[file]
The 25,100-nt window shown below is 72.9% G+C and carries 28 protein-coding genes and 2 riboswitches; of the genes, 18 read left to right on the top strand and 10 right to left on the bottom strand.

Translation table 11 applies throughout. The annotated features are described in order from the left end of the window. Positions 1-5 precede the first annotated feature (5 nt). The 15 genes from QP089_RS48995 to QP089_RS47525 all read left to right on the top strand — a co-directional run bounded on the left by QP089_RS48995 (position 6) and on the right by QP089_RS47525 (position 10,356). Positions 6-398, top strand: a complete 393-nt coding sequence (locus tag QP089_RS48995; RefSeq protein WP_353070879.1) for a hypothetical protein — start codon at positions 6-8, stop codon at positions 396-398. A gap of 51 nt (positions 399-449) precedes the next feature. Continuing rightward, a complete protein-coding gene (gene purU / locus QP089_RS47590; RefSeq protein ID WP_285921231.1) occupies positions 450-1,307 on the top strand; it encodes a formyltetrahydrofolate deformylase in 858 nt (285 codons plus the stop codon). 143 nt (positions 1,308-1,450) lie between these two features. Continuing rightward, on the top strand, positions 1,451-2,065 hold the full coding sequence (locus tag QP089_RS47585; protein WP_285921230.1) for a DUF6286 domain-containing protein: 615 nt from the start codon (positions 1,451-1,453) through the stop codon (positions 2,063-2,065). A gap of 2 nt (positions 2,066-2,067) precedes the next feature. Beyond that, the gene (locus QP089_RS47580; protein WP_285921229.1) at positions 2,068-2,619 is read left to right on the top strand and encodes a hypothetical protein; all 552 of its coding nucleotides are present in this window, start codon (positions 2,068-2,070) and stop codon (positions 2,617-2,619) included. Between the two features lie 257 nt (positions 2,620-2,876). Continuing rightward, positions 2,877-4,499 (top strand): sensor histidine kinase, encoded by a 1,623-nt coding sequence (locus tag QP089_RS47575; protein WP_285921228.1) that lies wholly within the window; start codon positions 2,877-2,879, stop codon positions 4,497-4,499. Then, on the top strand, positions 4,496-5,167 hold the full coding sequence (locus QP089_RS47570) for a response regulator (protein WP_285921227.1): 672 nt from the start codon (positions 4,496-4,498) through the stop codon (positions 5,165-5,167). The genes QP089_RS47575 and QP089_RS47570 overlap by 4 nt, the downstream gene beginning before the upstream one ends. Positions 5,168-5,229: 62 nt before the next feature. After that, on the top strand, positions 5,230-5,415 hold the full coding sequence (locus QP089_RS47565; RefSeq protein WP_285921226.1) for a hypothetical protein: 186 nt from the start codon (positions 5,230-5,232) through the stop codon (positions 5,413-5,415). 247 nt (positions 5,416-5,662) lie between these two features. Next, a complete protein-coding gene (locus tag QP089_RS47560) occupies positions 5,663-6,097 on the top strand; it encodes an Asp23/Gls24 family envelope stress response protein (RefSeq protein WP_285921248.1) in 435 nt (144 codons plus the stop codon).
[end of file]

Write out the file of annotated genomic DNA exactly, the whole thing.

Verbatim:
The 25,100-nt window shown below is 72.9% G+C and carries 28 protein-coding genes and 2 riboswitches; of the genes, 18 read left to right on the top strand and 10 right to left on the bottom strand.

Translation table 11 applies throughout. The annotated features are described in order from the left end of the window. Positions 1-5 precede the first annotated feature (5 nt). The 15 genes from QP089_RS48995 to QP089_RS47525 all read left to right on the top strand — a co-directional run bounded on the left by QP089_RS48995 (position 6) and on the right by QP089_RS47525 (position 10,356). Positions 6-398, top strand: a complete 393-nt coding sequence (locus tag QP089_RS48995; RefSeq protein WP_353070879.1) for a hypothetical protein — start codon at positions 6-8, stop codon at positions 396-398. A gap of 51 nt (positions 399-449) precedes the next feature. Continuing rightward, a complete protein-coding gene (gene purU / locus QP089_RS47590; RefSeq protein ID WP_285921231.1) occupies positions 450-1,307 on the top strand; it encodes a formyltetrahydrofolate deformylase in 858 nt (285 codons plus the stop codon). 143 nt (positions 1,308-1,450) lie between these two features. Continuing rightward, on the top strand, positions 1,451-2,065 hold the full coding sequence (locus tag QP089_RS47585; protein WP_285921230.1) for a DUF6286 domain-containing protein: 615 nt from the start codon (positions 1,451-1,453) through the stop codon (positions 2,063-2,065). A gap of 2 nt (positions 2,066-2,067) precedes the next feature. Beyond that, the gene (locus QP089_RS47580; protein WP_285921229.1) at positions 2,068-2,619 is read left to right on the top strand and encodes a hypothetical protein; all 552 of its coding nucleotides are present in this window, start codon (positions 2,068-2,070) and stop codon (positions 2,617-2,619) included. Between the two features lie 257 nt (positions 2,620-2,876). Continuing rightward, positions 2,877-4,499 (top strand): sensor histidine kinase, encoded by a 1,623-nt coding sequence (locus tag QP089_RS47575; protein WP_285921228.1) that lies wholly within the window; start codon positions 2,877-2,879, stop codon positions 4,497-4,499. Then, on the top strand, positions 4,496-5,167 hold the full coding sequence (locus QP089_RS47570) for a response regulator (protein WP_285921227.1): 672 nt from the start codon (positions 4,496-4,498) through the stop codon (positions 5,165-5,167). The genes QP089_RS47575 and QP089_RS47570 overlap by 4 nt, the downstream gene beginning before the upstream one ends. Positions 5,168-5,229: 62 nt before the next feature. After that, on the top strand, positions 5,230-5,415 hold the full coding sequence (locus QP089_RS47565; RefSeq protein WP_285921226.1) for a hypothetical protein: 186 nt from the start codon (positions 5,230-5,232) through the stop codon (positions 5,413-5,415). 247 nt (positions 5,416-5,662) lie between these two features. Next, a complete protein-coding gene (locus tag QP089_RS47560) occupies positions 5,663-6,097 on the top strand; it encodes an Asp23/Gls24 family envelope stress response protein (RefSeq protein WP_285921248.1) in 435 nt (144 codons plus the stop codon).